Having a baby in the Netherlands

Maternity matters: What to expect in the Netherlands

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Amanda van Mulligen looks at some of the challenges and benefits of the maternity system in the Netherlands for expats and how it differs to other countries.

Travelling the road to parenthood is a trip full of excitement and anticipation. Taking this journey in the Netherlands is a unique experience but a potential culture shock for unprepared expatriates.

So, what does the Dutch maternity system hold in store? The keyword here is natural. The viewpoint in the Netherlands is that childbirth is not a medical condition and pregnant women should not be treated as patients. As a result pain relief is not encouraged and home births are all the rage. This article includes useful links to help with your pregnancy in the Netherlands, and an A-Z of pregnancy and birthing in Dutch.

Choosing a midwife

The first priority is to find a midwife. The role of the doctor or gynaecologist in a normal pregnancy in the Netherlands is minor and in most cases not involved at all. This is slightly different to the UK, and a complete contrast to the United States.  

Choosing a midwife is often a tough task for an expatriate but three reliable search tools are at your disposal:

  1. A list of local midwives from your GP;
  2. Word of mouth;
  3. The Royal Dutch Organisation of Midwives (KNOV) website. Simply enter your home town (Voer uw woonplaats in) to find a midwife near you.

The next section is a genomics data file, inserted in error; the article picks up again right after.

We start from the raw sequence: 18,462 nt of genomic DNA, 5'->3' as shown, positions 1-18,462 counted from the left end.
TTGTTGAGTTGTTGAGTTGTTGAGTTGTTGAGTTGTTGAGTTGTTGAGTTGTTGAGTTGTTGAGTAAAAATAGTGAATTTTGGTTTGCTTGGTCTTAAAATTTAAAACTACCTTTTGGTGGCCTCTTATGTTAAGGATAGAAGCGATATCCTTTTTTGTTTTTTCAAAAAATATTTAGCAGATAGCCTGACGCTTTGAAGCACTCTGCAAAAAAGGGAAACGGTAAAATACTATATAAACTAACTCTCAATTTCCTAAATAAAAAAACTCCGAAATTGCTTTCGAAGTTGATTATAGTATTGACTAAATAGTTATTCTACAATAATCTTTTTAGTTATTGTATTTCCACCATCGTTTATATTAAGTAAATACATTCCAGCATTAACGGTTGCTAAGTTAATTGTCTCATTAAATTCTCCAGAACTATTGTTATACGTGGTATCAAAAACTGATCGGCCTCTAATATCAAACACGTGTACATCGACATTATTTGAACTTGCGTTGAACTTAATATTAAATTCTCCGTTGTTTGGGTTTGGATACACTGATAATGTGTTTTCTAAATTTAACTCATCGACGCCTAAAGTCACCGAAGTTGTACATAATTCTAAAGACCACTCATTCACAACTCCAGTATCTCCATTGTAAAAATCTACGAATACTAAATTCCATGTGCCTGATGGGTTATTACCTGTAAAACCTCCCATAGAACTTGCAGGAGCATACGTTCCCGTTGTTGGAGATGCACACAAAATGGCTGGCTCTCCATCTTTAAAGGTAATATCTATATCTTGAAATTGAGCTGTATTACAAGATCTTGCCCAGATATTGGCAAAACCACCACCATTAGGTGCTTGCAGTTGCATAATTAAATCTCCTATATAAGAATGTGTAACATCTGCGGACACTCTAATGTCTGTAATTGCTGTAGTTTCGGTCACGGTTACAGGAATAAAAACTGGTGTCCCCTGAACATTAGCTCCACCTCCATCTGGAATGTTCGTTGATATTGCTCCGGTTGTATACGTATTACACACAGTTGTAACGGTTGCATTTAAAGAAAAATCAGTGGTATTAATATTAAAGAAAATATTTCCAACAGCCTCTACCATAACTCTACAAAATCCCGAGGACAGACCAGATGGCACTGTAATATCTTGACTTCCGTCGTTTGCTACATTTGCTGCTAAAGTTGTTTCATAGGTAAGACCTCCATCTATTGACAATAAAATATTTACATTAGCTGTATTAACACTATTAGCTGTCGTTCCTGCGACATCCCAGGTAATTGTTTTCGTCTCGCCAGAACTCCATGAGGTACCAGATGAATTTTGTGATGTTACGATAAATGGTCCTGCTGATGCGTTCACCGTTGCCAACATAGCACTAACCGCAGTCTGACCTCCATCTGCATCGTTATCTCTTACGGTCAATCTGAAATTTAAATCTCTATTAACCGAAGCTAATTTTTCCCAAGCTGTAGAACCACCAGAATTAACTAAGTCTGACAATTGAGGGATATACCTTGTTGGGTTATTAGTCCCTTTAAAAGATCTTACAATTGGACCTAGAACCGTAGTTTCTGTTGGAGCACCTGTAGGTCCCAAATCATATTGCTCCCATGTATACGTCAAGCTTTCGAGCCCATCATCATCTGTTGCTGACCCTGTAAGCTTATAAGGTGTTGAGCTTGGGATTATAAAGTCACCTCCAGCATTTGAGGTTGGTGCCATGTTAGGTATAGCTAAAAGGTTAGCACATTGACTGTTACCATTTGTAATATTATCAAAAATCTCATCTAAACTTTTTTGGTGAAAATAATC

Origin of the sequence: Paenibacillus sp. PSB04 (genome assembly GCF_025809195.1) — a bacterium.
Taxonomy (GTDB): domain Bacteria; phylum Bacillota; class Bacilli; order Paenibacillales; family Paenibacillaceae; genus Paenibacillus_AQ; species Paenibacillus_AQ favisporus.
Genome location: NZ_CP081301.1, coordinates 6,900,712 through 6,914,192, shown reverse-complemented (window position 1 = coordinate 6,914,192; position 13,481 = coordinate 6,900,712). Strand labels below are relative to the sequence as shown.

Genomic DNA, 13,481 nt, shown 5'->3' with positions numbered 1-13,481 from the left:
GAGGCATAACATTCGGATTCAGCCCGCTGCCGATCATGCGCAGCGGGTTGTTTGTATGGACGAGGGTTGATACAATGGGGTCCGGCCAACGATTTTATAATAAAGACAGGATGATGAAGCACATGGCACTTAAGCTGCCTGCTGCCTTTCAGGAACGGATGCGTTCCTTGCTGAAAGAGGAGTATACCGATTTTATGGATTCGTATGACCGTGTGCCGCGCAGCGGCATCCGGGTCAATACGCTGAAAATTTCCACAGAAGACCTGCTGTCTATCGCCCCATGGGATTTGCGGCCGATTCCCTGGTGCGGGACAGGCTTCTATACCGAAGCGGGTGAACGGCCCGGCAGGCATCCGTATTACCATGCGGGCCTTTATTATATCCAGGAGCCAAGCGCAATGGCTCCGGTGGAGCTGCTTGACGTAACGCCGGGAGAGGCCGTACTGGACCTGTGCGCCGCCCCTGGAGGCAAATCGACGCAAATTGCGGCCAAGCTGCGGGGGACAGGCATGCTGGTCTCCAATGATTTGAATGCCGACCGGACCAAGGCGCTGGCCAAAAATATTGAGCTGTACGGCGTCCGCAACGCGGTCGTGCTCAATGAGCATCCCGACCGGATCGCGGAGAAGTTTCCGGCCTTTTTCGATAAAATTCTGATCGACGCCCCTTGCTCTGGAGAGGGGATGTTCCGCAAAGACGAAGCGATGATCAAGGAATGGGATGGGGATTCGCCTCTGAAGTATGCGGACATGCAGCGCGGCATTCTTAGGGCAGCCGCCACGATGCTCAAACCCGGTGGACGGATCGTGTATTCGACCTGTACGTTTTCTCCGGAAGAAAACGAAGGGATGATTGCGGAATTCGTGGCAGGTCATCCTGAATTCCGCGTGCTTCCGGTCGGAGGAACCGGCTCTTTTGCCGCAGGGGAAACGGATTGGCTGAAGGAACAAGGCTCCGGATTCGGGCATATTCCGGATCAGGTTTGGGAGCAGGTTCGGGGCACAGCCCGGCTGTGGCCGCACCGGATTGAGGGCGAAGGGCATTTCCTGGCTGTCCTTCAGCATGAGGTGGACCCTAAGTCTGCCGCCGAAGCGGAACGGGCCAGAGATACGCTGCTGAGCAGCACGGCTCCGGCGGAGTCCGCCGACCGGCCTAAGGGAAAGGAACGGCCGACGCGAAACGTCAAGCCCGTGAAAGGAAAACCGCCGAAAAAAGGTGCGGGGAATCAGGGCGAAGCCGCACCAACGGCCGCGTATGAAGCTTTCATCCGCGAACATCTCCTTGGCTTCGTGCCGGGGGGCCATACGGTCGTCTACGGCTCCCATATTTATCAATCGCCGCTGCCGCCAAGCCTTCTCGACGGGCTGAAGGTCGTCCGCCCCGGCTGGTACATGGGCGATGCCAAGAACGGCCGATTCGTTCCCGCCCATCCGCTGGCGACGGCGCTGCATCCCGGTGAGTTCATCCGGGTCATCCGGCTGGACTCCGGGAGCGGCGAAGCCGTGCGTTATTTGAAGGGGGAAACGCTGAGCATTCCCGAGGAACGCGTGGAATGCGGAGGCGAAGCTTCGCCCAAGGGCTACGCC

Your first appointment will be any time from week six of your pregnancy, but more usually around ten weeks. This initial contact is a good time to let your midwife know how you visualise the labour and birth process. It is reassuring to know that you can always change your midwife during your pregnancy if it does not click, or you feel that your birth plan cannot be carried out as you want.

There’s no place like home

You will be asked where you want to deliver your baby. With 30 percent of all births taking place at home the Netherlands boasts the highest rate of home births in the world. In Britain home births account for 2 percent of total births, in Belgium this figure is closer to 1 percent. Similarly 99 percent of births in the United States take place in a hospital environment.

Johanna Pearce delivered her son in England and recalls ‘We never planned for a home birth and it wasn’t encouraged as it was my first pregnancy.”  This is no reason to dismiss a home birth in the Netherlands.

British mother Helen Collin gave birth across the border in Belgium. She explains “Home births are uncommon in Belgium and it wasn’t discussed with the doctor. This was no problem as I wanted the baby in hospital anyway.” Helen is not unique; according to the midwives at EMBÉ in Zoetermeer it is unusual for an expat to want a home delivery.

Naturally no risks are taken and if there are prevailing medical reasons then a home birth will not be considered. Joan Da Silva, an Irish expatriate living in Holland, explained that due to a weak cervix a home birth was not an option. Interestingly enough, unless a hospital birth is necessary for medical reasons health insurance policies may not cover the entire bill so check with your insurance provider.

If you are one of the atypical expatriates opting for a home birth then you will receive a kraampakket from your health insurer. Be warned. For the faint-hearted this can be quite an eye-opening box of goodies landing on your doorstep. It contains all the items you need to prepare for a homebirth.

For a hospital delivery you need to register directly with the hospital five months into your pregnancy. If you are unsure about where to deliver it is a good idea to register with the hospital anyway. Most hospitals organise information evenings, including a tour of the maternity unit, which may help you make a decision.